She focused on the Apollo 13 program, "named after the most successful re-entry in history," according to that program's information sheet handed out at the session. Apollo 13 is a new program for 18- to 29-year-olds who recently have left incarceration at an Indiana state prison and are looking for work in Marion County.

While it's currently available only in Marion County, she said it was a pilot program that would likely eventually be available in other parts of the state.

Pyles had a positive outlook for the men - at least if they were willing to do the work.

"It is hard out there. You are going to get a lot of no's, but you will learn from the process," she said.

She and Sneed also suggested the residents rethink their relationships with friends and family members on the outside.

"I don't mean don't talk to them," Sneed said, "but you have to keep moving forward and they might be holding you back."

The residents seemed surprised at the number of opportunities available to them and wondered why they hadn't heard about them before.

As one of the residents put it, on the outside they would have to hustle to get what they needed, and these programs would help them hustle for jobs in a more positive way.

"It's a legal hustle," Pyles agreed.

Pyles also suggested the residents consider what kinds of jobs they would have. While one said he was studying cooking skills, she suggested he start somewhere like a fast-food restaurant or as a banquet server for a hotel for his "right now job." She added he also could keep an eye out for a more lucrative position down the road that could be attainable with the food-service experience.

She also suggested they consider labor jobs or jobs with unions if they wanted to eventually work in construction.

The Apollo 13 program and programs like it, she said, would help the men think about their needs and barriers, such as transportation or education. For instance, if an applicant doesn't have a driver's license, the program will help them work through the issues to get one if possible. It could also help with setting the men up with GED programs that Work One offers.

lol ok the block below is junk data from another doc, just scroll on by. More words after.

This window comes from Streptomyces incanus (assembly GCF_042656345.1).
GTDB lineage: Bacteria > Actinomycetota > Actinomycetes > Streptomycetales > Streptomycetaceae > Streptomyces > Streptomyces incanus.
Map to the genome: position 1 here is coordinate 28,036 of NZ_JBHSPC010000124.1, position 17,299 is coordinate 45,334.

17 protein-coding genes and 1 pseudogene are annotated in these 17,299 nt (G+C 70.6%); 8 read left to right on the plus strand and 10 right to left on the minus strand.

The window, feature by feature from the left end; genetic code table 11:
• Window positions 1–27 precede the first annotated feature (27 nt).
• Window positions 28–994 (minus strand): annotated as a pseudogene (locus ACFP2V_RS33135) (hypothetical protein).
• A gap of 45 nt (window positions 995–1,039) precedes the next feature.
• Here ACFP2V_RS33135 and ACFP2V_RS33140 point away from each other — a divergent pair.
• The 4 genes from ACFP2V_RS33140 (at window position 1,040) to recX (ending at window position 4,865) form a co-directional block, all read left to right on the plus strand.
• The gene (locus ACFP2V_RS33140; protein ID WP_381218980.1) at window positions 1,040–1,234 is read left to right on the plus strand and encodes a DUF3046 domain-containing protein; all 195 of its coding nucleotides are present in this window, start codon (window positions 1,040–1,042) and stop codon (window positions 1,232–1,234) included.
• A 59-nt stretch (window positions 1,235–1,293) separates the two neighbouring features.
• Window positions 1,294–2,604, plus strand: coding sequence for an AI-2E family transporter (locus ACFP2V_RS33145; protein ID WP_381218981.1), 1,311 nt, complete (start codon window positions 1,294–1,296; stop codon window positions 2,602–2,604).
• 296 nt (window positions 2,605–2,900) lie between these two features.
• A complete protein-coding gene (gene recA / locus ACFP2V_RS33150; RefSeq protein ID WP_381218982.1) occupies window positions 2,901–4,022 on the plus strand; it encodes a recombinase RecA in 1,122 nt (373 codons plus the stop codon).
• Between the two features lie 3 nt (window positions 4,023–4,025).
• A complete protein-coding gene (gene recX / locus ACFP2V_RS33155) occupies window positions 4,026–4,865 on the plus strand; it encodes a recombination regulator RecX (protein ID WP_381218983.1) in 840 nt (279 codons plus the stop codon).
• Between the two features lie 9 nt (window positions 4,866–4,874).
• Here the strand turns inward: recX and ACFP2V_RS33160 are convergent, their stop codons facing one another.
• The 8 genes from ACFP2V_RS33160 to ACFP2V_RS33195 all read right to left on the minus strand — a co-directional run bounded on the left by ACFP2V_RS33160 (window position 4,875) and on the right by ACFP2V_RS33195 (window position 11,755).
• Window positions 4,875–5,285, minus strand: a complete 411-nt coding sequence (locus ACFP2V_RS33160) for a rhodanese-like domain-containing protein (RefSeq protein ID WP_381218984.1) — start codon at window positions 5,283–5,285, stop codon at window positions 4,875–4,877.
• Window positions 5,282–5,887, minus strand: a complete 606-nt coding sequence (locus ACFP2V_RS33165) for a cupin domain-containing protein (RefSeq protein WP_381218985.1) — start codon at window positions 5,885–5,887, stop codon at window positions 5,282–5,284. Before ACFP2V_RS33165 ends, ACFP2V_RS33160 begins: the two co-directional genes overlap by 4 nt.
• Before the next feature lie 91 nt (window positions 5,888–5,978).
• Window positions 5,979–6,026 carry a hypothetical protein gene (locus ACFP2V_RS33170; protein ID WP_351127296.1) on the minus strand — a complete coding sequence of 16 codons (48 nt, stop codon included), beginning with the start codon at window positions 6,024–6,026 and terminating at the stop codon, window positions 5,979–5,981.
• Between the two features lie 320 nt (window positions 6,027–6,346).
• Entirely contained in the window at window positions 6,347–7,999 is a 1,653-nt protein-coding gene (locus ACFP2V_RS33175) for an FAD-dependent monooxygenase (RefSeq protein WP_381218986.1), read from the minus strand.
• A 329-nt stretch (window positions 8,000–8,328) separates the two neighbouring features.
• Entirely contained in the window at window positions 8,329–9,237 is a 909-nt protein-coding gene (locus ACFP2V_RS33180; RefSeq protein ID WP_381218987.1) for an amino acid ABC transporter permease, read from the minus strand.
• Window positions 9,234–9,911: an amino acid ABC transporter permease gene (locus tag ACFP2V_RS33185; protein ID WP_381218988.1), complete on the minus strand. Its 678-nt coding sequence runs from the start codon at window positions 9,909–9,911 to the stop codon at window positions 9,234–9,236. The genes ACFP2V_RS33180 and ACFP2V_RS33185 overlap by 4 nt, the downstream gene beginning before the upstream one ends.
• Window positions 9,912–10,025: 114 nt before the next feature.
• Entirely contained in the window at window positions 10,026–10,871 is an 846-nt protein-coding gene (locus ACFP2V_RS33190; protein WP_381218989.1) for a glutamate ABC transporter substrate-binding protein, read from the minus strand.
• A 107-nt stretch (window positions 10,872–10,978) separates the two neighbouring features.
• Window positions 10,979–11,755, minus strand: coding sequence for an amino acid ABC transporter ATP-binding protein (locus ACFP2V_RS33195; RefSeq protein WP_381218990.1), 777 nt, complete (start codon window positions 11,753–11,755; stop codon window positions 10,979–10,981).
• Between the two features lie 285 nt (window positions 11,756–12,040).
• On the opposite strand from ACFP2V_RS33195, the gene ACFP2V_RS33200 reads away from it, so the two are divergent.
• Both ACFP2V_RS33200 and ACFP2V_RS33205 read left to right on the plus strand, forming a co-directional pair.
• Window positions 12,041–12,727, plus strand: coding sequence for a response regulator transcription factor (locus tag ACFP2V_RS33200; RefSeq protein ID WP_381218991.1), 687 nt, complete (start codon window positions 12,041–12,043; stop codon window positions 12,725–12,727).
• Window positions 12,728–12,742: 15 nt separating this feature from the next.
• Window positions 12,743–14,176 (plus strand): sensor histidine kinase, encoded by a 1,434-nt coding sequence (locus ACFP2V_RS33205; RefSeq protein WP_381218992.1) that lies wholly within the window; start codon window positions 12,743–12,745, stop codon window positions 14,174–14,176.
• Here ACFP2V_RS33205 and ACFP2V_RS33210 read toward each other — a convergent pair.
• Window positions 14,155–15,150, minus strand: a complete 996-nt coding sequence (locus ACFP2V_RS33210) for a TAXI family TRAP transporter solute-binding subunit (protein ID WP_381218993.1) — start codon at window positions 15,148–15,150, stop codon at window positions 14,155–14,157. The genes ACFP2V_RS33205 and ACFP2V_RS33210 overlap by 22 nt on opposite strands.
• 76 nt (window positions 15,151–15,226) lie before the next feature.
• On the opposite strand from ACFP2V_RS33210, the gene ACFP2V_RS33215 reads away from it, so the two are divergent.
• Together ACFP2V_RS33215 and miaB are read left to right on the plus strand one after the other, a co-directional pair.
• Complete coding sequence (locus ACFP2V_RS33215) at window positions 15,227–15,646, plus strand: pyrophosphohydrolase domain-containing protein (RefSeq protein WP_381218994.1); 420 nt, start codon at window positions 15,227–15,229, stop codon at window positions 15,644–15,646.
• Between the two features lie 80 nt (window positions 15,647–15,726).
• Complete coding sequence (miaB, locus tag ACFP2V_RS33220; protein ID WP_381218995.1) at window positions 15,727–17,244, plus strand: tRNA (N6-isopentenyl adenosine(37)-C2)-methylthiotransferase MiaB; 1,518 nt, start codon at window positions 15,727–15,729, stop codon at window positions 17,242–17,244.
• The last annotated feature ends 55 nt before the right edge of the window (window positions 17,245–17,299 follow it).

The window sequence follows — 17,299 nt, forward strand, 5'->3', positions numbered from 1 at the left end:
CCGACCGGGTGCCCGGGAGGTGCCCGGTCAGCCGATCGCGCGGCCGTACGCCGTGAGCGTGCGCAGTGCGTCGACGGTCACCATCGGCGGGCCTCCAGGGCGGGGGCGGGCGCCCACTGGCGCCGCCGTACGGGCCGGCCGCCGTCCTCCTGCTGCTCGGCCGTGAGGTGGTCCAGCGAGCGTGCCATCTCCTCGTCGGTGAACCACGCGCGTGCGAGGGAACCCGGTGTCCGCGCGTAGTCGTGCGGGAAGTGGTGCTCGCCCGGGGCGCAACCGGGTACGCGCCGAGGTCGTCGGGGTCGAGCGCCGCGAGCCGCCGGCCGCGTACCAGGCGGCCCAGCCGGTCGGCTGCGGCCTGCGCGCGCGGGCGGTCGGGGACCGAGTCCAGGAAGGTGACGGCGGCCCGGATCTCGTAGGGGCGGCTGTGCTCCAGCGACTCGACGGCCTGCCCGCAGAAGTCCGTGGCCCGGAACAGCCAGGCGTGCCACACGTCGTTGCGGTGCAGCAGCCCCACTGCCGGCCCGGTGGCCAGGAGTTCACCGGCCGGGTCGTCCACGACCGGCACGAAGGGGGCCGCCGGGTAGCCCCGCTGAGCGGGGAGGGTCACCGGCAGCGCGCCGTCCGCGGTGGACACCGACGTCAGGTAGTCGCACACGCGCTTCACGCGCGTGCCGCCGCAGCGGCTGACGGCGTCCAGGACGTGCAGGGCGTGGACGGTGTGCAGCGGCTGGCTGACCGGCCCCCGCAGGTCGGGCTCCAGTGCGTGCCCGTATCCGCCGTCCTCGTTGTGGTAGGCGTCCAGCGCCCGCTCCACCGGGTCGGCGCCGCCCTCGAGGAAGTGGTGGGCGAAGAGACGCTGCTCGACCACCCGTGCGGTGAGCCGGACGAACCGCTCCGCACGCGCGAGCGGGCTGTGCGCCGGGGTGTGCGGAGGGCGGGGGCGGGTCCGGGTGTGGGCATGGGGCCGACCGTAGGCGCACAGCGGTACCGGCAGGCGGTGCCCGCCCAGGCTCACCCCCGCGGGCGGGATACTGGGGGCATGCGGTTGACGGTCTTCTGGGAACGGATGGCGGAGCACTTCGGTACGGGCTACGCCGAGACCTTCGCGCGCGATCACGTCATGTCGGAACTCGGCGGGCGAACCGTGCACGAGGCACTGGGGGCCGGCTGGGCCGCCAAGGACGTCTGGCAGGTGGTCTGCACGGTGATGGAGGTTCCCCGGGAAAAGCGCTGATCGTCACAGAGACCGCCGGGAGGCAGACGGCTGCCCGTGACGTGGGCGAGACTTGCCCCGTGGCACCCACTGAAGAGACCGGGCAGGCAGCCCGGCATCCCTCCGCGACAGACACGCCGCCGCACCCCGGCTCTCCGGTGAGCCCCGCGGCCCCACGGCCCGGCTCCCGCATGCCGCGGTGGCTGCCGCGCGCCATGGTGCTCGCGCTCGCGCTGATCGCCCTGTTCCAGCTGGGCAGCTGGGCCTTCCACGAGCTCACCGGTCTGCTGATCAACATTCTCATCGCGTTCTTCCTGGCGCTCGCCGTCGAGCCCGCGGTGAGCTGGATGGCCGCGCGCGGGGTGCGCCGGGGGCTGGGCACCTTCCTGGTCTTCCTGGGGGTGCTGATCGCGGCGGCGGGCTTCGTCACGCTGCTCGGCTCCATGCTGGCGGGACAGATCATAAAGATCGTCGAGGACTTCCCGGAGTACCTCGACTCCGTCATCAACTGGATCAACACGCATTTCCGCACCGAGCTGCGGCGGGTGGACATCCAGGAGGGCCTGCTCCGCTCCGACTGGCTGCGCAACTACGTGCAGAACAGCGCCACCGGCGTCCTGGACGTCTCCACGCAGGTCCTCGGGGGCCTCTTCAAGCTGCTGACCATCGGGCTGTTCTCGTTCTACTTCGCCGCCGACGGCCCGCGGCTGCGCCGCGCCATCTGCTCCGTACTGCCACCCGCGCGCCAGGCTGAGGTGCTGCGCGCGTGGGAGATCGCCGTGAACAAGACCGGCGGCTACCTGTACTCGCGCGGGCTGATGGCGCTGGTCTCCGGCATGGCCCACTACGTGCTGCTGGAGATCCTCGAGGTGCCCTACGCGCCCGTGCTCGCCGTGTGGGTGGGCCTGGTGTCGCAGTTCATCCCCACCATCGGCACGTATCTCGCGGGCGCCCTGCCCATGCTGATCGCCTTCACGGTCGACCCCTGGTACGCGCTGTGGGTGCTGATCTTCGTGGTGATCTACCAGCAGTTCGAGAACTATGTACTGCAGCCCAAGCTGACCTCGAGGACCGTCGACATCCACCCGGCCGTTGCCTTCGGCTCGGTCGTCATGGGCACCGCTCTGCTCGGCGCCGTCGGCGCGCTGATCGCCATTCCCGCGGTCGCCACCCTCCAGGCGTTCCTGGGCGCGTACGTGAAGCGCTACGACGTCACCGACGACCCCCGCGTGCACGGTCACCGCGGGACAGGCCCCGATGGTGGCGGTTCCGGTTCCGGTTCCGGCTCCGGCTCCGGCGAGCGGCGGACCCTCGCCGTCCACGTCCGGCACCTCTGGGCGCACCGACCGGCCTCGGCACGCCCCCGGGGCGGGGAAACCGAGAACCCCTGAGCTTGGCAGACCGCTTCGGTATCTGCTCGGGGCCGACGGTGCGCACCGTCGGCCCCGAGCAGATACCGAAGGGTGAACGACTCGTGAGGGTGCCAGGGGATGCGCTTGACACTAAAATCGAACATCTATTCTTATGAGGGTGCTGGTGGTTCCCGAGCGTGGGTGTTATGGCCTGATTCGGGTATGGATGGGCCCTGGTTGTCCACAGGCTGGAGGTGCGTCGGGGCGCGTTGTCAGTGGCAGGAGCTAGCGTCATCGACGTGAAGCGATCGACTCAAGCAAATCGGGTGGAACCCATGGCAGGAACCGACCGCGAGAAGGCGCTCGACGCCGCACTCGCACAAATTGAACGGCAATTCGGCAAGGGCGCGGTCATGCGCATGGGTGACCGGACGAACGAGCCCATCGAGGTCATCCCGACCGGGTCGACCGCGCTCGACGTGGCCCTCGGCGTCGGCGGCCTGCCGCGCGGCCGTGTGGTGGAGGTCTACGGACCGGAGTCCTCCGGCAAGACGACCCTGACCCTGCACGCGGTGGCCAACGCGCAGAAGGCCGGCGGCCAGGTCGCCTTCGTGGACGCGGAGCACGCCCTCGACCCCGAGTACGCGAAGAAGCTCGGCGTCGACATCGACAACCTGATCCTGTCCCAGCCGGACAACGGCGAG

Pyles said she would also help the residents explain their criminal charges on job applications.

"You are not your felony," she said. "You have to own that you did it, but you are not a felon. If your felony is all that you see, that's what others will see."

She also suggested the men dress appropriately for all interactions with potential employers and consider having visible tattoos removed.

Sneed spoke about options at EmberWood Center and how substance abuse counseling would help residents get and keep their jobs if they have a problem.

He also mentioned a grant program that would help pay for substance-abuse treatment for the men when they first leave the facility and talked about the importance of keeping a social support group.

Some of the men who had "graduated" from the substance-abuse program continued to go to meetings, he said, because they saw it as a way of giving back and showing those in the program that success was attainable.

"You have to keep your head together," he said. "Just because drugs and alcohol are still available in the same places, it doesn't mean you have to go there. When the mind is altered, bad choices are made."

Chittenden said once they were within 365 days of their release dates, he would review their treatment and employment options that were discussed at the session. He also gave them booklets that included information for things like civil legal aid, housing, food assistance, parenting, health care, and other services.

"We'll get what you know you're going to need," he told them. "We'll find a way to get it done. ... Don't put the roadblocks in your mind right now."